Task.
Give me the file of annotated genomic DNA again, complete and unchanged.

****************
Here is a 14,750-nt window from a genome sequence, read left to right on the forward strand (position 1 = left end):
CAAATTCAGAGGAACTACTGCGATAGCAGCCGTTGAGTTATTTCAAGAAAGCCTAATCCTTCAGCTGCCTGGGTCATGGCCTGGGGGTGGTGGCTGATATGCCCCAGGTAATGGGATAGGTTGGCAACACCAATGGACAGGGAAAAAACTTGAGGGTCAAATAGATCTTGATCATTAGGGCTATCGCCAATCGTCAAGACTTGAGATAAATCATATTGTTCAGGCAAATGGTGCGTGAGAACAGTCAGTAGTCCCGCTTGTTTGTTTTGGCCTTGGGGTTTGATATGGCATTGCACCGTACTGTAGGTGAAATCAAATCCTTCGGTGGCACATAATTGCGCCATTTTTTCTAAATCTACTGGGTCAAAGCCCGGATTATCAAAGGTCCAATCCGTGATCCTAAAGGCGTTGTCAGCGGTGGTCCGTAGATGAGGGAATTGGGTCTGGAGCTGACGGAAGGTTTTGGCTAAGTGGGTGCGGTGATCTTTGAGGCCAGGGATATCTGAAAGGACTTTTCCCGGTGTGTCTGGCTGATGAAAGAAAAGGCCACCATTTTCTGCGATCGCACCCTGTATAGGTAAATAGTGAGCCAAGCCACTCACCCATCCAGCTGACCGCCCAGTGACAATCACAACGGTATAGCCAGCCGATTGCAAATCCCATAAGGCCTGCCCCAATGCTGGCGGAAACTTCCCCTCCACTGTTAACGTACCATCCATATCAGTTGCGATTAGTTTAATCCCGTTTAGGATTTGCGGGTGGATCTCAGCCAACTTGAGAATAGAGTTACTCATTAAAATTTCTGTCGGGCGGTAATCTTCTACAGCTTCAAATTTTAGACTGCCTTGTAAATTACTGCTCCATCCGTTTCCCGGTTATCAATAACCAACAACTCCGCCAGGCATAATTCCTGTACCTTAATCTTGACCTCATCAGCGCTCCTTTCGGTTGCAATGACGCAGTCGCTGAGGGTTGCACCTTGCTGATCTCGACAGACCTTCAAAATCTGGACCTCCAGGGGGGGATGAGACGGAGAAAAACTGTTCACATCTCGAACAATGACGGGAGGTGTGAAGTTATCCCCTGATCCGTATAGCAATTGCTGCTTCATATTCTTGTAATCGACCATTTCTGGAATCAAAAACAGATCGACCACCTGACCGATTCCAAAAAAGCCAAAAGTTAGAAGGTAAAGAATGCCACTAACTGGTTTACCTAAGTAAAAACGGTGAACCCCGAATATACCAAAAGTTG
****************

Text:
Here is a 14,750-nt window from a genome sequence, read left to right on the forward strand (position 1 = left end):
CAAATTCAGAGGAACTACTGCGATAGCAGCCGTTGAGTTATTTCAAGAAAGCCTAATCCTTCAGCTGCCTGGGTCATGGCCTGGGGGTGGTGGCTGATATGCCCCAGGTAATGGGATAGGTTGGCAACACCAATGGACAGGGAAAAAACTTGAGGGTCAAATAGATCTTGATCATTAGGGCTATCGCCAATCGTCAAGACTTGAGATAAATCATATTGTTCAGGCAAATGGTGCGTGAGAACAGTCAGTAGTCCCGCTTGTTTGTTTTGGCCTTGGGGTTTGATATGGCATTGCACCGTACTGTAGGTGAAATCAAATCCTTCGGTGGCACATAATTGCGCCATTTTTTCTAAATCTACTGGGTCAAAGCCCGGATTATCAAAGGTCCAATCCGTGATCCTAAAGGCGTTGTCAGCGGTGGTCCGTAGATGAGGGAATTGGGTCTGGAGCTGACGGAAGGTTTTGGCTAAGTGGGTGCGGTGATCTTTGAGGCCAGGGATATCTGAAAGGACTTTTCCCGGTGTGTCTGGCTGATGAAAGAAAAGGCCACCATTTTCTGCGATCGCACCCTGTATAGGTAAATAGTGAGCCAAGCCACTCACCCATCCAGCTGACCGCCCAGTGACAATCACAACGGTATAGCCAGCCGATTGCAAATCCCATAAGGCCTGCCCCAATGCTGGCGGAAACTTCCCCTCCACTGTTAACGTACCATCCATATCAGTTGCGATTAGTTTAATCCCGTTTAGGATTTGCGGGTGGATCTCAGCCAACTTGAGAATAGAGTTACTCATTAAAATTTCTGTCGGGCGGTAATCTTCTACAGCTTCAAATTTTAGACTGCCTTGTAAATTACTGCTCCATCCGTTTCCCGGTTATCAATAACCAACAACTCCGCCAGGCATAATTCCTGTACCTTAATCTTGACCTCATCAGCGCTCCTTTCGGTTGCAATGACGCAGTCGCTGAGGGTTGCACCTTGCTGATCTCGACAGACCTTCAAAATCTGGACCTCCAGGGGGGGATGAGACGGAGAAAAACTGTTCACATCTCGAACAATGACGGGAGGTGTGAAGTTATCCCCTGATCCGTATAGCAATTGCTGCTTCATATTCTTGTAATCGACCATTTCTGGAATCAAAAACAGATCGACCACCTGACCGATTCCAAAAAAGCCAAAAGTTAGAAGGTAAAGAATGCCACTAACTGGTTTACCTAAGTAAAAACGGTGAACCCCGAATATACCAAAAGTTG